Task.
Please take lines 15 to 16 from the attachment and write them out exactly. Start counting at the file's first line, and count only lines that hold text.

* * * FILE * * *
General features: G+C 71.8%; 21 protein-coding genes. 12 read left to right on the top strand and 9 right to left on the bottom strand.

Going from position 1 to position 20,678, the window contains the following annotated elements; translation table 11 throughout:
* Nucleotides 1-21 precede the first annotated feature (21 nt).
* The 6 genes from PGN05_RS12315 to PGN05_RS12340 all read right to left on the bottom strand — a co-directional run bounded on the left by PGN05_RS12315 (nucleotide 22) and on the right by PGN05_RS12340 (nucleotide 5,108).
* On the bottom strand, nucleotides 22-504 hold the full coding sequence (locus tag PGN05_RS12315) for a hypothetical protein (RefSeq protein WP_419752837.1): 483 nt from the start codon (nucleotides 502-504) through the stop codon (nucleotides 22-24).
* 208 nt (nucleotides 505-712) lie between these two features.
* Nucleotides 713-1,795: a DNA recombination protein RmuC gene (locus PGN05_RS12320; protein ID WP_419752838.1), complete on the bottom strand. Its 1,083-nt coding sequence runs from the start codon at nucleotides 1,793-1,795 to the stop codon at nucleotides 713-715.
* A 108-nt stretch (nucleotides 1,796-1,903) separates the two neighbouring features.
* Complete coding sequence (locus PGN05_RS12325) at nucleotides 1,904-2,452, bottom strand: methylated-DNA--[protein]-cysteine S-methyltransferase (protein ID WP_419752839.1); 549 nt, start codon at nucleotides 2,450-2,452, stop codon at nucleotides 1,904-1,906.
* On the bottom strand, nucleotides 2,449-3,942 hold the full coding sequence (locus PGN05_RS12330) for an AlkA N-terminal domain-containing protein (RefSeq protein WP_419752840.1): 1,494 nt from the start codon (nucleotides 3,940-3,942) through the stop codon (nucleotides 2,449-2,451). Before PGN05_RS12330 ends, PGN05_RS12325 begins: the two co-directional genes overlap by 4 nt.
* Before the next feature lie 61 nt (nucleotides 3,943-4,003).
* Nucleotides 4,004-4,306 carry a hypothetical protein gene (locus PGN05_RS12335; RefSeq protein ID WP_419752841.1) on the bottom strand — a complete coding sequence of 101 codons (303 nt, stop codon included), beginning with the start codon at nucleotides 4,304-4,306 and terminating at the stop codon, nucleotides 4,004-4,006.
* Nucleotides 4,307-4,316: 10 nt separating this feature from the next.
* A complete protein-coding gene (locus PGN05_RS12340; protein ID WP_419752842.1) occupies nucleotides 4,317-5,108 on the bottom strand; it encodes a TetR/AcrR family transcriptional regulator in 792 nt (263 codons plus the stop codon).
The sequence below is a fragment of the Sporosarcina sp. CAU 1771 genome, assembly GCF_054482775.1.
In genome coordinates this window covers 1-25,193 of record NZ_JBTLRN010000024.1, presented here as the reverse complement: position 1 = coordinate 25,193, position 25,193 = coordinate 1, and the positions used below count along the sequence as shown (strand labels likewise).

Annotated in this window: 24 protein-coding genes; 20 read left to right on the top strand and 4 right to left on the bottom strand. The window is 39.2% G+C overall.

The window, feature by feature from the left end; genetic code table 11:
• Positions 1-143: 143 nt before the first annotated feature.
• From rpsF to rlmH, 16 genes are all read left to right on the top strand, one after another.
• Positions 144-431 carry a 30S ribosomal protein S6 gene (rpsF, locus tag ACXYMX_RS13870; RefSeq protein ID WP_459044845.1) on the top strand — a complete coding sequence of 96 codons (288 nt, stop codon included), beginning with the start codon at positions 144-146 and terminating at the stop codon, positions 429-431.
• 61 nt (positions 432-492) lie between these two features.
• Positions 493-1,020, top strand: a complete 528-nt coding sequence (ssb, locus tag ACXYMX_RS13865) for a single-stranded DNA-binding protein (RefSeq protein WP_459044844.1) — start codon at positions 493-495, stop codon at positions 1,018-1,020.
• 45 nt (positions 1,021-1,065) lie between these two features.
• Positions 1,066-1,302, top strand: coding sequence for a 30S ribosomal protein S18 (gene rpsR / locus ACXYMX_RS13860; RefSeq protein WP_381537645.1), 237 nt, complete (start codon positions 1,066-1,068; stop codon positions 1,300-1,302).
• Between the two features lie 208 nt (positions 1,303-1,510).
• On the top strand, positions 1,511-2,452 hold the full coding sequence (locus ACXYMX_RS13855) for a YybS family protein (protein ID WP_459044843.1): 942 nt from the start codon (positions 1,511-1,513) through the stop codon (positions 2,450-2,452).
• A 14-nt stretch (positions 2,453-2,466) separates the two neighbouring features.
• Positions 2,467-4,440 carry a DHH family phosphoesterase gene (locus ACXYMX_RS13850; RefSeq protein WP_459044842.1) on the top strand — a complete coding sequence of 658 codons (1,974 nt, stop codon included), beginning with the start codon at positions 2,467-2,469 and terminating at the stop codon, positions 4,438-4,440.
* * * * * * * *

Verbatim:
The sequence below is a fragment of the Sporosarcina sp. CAU 1771 genome, assembly GCF_054482775.1.
In genome coordinates this window covers 1-25,193 of record NZ_JBTLRN010000024.1, presented here as the reverse complement: position 1 = coordinate 25,193, position 25,193 = coordinate 1, and the positions used below count along the sequence as shown (strand labels likewise).